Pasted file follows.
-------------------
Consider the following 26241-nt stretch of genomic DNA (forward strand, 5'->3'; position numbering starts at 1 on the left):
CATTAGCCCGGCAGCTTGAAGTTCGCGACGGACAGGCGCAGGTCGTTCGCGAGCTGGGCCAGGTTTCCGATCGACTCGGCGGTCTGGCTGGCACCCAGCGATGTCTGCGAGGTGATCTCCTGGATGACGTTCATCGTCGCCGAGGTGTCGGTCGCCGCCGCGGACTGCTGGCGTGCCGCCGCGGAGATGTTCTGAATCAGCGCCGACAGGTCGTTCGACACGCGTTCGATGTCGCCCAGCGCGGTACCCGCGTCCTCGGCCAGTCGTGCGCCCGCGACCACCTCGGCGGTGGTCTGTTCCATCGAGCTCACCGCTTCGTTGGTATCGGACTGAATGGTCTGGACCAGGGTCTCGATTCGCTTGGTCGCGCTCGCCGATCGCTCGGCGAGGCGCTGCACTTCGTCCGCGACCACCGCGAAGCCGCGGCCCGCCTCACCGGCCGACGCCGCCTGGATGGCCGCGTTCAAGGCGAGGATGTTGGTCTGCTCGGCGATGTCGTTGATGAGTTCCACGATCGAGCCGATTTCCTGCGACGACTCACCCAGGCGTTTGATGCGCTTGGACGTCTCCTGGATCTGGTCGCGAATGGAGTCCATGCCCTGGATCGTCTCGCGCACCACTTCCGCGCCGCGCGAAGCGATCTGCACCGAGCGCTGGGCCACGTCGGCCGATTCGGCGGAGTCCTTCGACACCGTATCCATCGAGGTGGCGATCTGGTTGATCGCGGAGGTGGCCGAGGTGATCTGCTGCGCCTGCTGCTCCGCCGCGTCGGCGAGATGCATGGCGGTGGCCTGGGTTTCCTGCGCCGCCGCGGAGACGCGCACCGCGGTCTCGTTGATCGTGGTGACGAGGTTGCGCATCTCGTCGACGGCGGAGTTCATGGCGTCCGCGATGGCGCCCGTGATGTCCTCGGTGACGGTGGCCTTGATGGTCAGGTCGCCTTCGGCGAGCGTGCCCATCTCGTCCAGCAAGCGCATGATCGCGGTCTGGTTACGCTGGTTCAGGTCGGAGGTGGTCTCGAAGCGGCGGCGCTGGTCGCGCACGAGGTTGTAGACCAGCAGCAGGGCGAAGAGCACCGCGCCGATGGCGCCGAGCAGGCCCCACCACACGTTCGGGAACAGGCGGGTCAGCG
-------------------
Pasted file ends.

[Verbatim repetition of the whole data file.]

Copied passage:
Consider the following 26241-nt stretch of genomic DNA (forward strand, 5'->3'; position numbering starts at 1 on the left):
CATTAGCCCGGCAGCTTGAAGTTCGCGACGGACAGGCGCAGGTCGTTCGCGAGCTGGGCCAGGTTTCCGATCGACTCGGCGGTCTGGCTGGCACCCAGCGATGTCTGCGAGGTGATCTCCTGGATGACGTTCATCGTCGCCGAGGTGTCGGTCGCCGCCGCGGACTGCTGGCGTGCCGCCGCGGAGATGTTCTGAATCAGCGCCGACAGGTCGTTCGACACGCGTTCGATGTCGCCCAGCGCGGTACCCGCGTCCTCGGCCAGTCGTGCGCCCGCGACCACCTCGGCGGTGGTCTGTTCCATCGAGCTCACCGCTTCGTTGGTATCGGACTGAATGGTCTGGACCAGGGTCTCGATTCGCTTGGTCGCGCTCGCCGATCGCTCGGCGAGGCGCTGCACTTCGTCCGCGACCACCGCGAAGCCGCGGCCCGCCTCACCGGCCGACGCCGCCTGGATGGCCGCGTTCAAGGCGAGGATGTTGGTCTGCTCGGCGATGTCGTTGATGAGTTCCACGATCGAGCCGATTTCCTGCGACGACTCACCCAGGCGTTTGATGCGCTTGGACGTCTCCTGGATCTGGTCGCGAATGGAGTCCATGCCCTGGATCGTCTCGCGCACCACTTCCGCGCCGCGCGAAGCGATCTGCACCGAGCGCTGGGCCACGTCGGCCGATTCGGCGGAGTCCTTCGACACCGTATCCATCGAGGTGGCGATCTGGTTGATCGCGGAGGTGGCCGAGGTGATCTGCTGCGCCTGCTGCTCCGCCGCGTCGGCGAGATGCATGGCGGTGGCCTGGGTTTCCTGCGCCGCCGCGGAGACGCGCACCGCGGTCTCGTTGATCGTGGTGACGAGGTTGCGCATCTCGTCGACGGCGGAGTTCATGGCGTCCGCGATGGCGCCCGTGATGTCCTCGGTGACGGTGGCCTTGATGGTCAGGTCGCCTTCGGCGAGCGTGCCCATCTCGTCCAGCAAGCGCATGATCGCGGTCTGGTTACGCTGGTTCAGGTCGGAGGTGGTCTCGAAGCGGCGGCGCTGGTCGCGCACGAGGTTGTAGACCAGCAGCAGGGCGAAGAGCACCGCGCCGATGGCGCCGAGCAGGCCCCACCACACGTTCGGGAACAGGCGGGTCAGCG